This is a very strange letter from Barbara Stanwyck. She is obviously answering questions from someone named John, presumably a journalist. The tone starts out matter-of-fact but becomes very angry towards the end. There is no date but it has to be after 1969, when “Big Valley” ended.
It is not true that I attempted suicide upon learning of the affair between Robert and Lana Turner. The media tends to blow things way out of proportion. I did find out about this and filed for divorce immediately.
My favorite television program(s) to act in were of course “The Big Valley,” where I won my second Emmy.
William Holden was perhaps my greatest “Male” friend in Hollywood. We shared many wonderful times together.
It is true Robert Wagner and I dated for nearly four years. I found him to be a smart, charming, handsome young man and met him on the set of “Titanic.”
Of all the movies I was allowed to participate in as an actress I would have to say my favorite was probably “The Lady Eve,” which co-starred Henry Fonda.
I have heard that I was considered for the role of Scarlett O’Hara in; “Gone with the Wind,” but I was never given a screen test for the film so it could also be another one of those stories but I was quiet (quite) active at the time so it would only make sense. They must have liked that whore, Vivien Leigh instead. I don’t really give a damn anymore.
Best of Luck and wishes to you and your family.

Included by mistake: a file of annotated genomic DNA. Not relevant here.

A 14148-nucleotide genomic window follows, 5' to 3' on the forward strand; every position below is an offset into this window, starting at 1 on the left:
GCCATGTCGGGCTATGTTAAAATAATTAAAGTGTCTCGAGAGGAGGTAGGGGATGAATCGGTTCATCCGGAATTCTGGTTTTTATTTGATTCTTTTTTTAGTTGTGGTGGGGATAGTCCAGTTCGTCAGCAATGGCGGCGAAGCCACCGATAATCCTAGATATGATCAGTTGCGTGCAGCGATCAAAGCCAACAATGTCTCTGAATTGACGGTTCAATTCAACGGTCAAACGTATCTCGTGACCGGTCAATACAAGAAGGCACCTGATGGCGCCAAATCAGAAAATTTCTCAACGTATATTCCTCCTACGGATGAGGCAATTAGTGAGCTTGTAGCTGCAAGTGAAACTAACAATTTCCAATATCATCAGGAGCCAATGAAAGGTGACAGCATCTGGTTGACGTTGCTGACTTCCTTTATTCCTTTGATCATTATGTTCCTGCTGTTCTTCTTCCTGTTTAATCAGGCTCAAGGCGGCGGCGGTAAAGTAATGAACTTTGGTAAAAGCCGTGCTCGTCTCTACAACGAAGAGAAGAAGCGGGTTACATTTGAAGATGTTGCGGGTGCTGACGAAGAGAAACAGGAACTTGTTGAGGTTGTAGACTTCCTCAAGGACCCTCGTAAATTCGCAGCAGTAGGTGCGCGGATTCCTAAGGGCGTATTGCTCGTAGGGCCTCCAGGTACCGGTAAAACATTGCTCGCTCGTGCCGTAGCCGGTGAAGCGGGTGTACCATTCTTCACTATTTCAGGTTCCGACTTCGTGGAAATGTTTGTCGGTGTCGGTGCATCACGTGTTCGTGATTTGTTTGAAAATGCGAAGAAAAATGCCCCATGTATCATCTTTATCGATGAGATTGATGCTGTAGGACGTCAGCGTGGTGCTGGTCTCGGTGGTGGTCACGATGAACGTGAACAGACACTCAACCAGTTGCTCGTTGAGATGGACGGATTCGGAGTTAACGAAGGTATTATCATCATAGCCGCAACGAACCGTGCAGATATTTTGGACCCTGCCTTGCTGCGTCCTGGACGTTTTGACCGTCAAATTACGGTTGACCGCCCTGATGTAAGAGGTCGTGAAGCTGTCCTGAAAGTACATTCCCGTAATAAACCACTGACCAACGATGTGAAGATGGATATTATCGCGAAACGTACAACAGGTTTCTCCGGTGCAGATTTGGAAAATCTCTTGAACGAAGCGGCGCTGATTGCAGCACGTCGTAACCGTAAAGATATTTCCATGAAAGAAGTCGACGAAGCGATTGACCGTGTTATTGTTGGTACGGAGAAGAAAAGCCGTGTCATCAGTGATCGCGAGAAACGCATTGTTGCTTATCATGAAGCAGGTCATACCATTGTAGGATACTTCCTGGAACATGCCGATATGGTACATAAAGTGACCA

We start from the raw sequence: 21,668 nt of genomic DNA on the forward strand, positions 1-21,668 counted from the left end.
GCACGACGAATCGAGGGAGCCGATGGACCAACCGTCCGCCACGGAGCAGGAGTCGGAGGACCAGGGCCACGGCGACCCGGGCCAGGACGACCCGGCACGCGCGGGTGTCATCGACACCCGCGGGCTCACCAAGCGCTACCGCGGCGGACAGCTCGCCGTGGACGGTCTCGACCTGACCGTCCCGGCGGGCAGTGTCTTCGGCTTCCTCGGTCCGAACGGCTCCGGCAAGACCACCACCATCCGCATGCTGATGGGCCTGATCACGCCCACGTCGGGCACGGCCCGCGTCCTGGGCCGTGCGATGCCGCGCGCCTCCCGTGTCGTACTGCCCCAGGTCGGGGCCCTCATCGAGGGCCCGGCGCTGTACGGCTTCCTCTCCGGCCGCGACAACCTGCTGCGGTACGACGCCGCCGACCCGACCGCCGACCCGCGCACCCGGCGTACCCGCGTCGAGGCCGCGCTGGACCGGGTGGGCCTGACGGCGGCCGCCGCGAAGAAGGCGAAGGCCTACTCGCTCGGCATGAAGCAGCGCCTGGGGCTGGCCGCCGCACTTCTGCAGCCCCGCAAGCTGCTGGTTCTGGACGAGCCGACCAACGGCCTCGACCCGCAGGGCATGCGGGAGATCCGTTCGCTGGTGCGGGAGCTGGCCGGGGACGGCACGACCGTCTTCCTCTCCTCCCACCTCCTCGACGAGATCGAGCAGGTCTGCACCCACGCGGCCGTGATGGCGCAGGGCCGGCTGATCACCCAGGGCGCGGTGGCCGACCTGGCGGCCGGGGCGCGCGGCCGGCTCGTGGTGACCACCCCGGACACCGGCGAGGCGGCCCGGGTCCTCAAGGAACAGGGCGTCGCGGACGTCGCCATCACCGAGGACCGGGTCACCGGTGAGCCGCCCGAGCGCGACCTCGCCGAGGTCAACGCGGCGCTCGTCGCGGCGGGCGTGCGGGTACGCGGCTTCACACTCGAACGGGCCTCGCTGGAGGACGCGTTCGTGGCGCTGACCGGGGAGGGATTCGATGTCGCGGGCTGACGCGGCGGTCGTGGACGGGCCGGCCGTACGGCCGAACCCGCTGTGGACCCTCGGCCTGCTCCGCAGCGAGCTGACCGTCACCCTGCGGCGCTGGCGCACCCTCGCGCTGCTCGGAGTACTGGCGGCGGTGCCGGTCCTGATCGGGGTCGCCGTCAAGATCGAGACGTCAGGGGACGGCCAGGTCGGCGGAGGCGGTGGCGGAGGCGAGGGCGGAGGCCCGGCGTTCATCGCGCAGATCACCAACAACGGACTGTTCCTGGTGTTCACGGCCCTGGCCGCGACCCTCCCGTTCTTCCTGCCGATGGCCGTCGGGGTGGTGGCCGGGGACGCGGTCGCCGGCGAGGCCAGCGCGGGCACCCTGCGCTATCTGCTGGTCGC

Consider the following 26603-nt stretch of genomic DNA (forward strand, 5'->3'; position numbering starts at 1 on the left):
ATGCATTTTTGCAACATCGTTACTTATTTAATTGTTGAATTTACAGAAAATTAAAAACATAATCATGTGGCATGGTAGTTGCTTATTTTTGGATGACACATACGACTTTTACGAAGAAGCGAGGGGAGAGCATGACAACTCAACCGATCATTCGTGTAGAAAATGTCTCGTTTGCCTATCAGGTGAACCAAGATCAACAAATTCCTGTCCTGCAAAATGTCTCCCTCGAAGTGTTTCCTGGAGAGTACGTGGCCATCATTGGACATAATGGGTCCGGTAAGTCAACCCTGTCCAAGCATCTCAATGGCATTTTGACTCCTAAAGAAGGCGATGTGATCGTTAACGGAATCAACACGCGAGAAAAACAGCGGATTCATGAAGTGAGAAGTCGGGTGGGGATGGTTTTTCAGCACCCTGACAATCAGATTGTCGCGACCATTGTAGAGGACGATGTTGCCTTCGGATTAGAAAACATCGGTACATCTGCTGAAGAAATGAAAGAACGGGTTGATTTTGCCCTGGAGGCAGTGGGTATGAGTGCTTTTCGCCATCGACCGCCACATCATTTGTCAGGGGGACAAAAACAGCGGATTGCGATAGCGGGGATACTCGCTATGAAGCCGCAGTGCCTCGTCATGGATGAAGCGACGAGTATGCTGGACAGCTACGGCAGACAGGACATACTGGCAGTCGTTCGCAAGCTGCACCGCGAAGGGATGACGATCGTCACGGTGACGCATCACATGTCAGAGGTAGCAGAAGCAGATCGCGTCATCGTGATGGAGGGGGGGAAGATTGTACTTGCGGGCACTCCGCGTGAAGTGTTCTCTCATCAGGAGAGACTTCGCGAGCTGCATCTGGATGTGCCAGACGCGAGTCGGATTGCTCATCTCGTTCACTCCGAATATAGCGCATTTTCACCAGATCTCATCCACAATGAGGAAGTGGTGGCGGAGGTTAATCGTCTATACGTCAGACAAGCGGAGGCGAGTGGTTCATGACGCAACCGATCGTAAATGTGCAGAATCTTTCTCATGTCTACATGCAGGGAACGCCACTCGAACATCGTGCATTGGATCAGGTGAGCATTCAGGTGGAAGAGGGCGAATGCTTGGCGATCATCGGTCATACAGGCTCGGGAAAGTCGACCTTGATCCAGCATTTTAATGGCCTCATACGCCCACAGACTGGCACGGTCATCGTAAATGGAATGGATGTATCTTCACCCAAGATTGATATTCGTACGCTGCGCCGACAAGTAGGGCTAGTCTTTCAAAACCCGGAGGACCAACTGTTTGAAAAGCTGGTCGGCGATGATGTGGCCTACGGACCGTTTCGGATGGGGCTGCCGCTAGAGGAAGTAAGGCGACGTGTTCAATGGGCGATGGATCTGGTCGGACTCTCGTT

Barbara Stanwyck (signature)
Robert Taylor and Lana Turner starred together in Johnny Eager, released in 1941. They were rumored to be attracted to one another and they certainly had on-screen chemistry. There are a number of versions of the “affair.”
Jane Ellen Wayne puts it this way:
“In 1941 Lana Turner entered Robert Taylor’s life. She was his co-star in Johnny Eager, the story of a gangster who destroys himself when he falls in love with the girl he framed.
Taylor was physically attracted to Miss Turner instantly……[He] remarked that Miss Turner was perfectly proportioned and not as ‘busty’ as her pin-up pictures. ‘Her face was delicate and beautiful. I have never seen lips like hers, and though I was never known to run after blondes, Lana was the exception. I couldn’t take my eyes off her and here were times during the filming of Johnny Eager that I thought I would explode!
‘Her voice was that of a breathless little girl. I don’t think she knew how to talk without being sexy. When she said a simple thing like ‘Good Morning,’ I melted. She was the type of woman a guy would risk five years in jail for rape.”
Acting daily with Miss Turner fascinated Taylor. He took it as long as he could and when he discovered she was making no effort to ignore his attentions and in fact, was physically drawn to him, he knew he had to be with her alone.
“She became an obsession. I HAD to have her, if only for one night…..” (Robert Taylor: The Man wih the Perfect Face, NY, St. Martin’s Press, pages 107-108).
“Many of Bob’s extramarital romances could be traced to his film credits. Movie making was an intense way to get to know somebody, a day-in, day-out world of make-believe. When a man and a woman were put in a situation where they were supposed to be in love…they were supposed to be in love…….and if the chemistry was there, truth became make-believe and make-believe became truth.
[Lana Turner] knew that Bob was a married man. At first she didn’t seem to care. She aggressively went after him and he responded. He really responded. Lana was only twenty, and already in the process of a divorce. Bob was ten years older. Their relationship was the kind of stuff fan magazines panted over. In her autobiography, Lana said blatantly that Bob was exactly the sort of guy that attracted her.